IDEAS home Printed from https://ideas.repec.org/
MyIDEAS: Login to save this paper or follow this series

Which School Systems Sort Weaker Students into Smaller Classes? International Evidence

  • Martin R. West
  • Ludger Wößmann

We examine whether the sorting of differently achieving students into differently sized classes results in a regressive or compensatory pattern of class sizes for a sample of national school systems. Sorting effects are identified by subtracting the causal effect of class size on performance from their total correlation. Our empirical results indicate substantial compensatory sorting within and especially between schools in many countries. Only the United States, a country with decentralized education finance and considerable residential mobility, exhibits regressive between-school sorting. Between-school sorting is more compensatory in systems with ability tracking. Within-school sorting is more compensatory when administrators rather than teachers assign students to classrooms.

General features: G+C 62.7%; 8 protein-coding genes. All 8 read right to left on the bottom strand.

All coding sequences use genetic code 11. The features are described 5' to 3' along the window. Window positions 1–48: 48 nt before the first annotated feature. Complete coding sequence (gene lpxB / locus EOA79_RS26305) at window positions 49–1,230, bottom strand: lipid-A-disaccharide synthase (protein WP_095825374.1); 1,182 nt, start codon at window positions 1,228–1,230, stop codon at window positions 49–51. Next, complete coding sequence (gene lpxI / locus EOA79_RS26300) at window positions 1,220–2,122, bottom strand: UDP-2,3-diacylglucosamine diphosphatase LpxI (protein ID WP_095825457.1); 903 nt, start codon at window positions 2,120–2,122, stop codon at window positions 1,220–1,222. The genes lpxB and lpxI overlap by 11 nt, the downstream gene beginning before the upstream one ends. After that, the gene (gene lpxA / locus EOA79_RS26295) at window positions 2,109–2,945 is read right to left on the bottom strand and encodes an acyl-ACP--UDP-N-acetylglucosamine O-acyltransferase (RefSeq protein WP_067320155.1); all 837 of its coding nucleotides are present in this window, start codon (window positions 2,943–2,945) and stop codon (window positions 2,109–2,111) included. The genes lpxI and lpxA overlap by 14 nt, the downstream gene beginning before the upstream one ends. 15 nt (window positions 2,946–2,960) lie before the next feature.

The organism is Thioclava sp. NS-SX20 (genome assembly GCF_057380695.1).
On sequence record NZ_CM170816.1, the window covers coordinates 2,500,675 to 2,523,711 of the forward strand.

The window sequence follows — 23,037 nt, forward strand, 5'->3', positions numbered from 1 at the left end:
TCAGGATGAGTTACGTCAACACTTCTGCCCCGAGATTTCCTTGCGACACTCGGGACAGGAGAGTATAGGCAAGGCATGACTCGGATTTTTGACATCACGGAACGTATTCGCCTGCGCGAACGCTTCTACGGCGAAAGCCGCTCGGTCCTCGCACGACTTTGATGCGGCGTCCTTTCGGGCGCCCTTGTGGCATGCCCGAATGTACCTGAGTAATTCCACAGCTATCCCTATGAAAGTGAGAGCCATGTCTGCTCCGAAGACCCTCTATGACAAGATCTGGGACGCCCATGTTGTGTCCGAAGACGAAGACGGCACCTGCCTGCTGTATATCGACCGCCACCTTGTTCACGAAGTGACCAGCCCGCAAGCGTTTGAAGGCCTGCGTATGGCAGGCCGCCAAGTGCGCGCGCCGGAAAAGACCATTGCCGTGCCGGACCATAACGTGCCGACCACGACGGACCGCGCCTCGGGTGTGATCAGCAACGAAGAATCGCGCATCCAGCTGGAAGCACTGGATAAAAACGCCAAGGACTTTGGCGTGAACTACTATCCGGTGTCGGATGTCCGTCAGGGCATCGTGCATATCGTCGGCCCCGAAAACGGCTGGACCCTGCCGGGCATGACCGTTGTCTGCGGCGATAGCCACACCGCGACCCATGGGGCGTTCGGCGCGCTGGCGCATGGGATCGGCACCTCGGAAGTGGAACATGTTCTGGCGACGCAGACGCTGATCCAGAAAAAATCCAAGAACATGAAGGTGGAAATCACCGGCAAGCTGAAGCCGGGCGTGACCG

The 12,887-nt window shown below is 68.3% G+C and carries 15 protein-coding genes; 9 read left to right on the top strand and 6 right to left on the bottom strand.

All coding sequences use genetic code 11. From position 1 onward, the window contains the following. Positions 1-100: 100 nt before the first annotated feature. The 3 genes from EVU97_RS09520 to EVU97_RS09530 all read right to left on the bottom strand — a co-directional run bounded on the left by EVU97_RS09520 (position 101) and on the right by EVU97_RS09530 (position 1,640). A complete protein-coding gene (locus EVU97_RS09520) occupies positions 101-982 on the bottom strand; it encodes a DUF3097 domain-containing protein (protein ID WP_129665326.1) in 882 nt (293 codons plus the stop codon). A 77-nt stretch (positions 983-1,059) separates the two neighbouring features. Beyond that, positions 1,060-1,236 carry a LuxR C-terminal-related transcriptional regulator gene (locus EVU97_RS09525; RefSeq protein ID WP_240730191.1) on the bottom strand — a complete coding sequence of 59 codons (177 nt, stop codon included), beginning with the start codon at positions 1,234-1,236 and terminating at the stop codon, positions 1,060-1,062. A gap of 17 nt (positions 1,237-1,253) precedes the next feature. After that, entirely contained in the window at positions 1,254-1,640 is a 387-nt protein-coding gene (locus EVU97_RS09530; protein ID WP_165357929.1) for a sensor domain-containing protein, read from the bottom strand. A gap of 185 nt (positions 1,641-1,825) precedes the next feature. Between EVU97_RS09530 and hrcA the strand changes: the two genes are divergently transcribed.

If you experience problems downloading a file, check if you have the proper application to view it first. In case of further problems read the IDEAS help page. Note that these files are not on the IDEAS site. Please be patient as the files may be large.

File URL: https://www.ifw-members.ifw-kiel.de/publications/which-school-systems-sort-weaker-students-into-smaller-classes-international-evidence/kap1145.pdf
Download Restriction: no

Paper provided by Kiel Institute for the World Economy in its series Kiel Working Papers with number 1145.

as
in new window

Length: 29 pages
Date of creation: Jan 2003
Date of revision:
Handle: RePEc:kie:kieliw:1145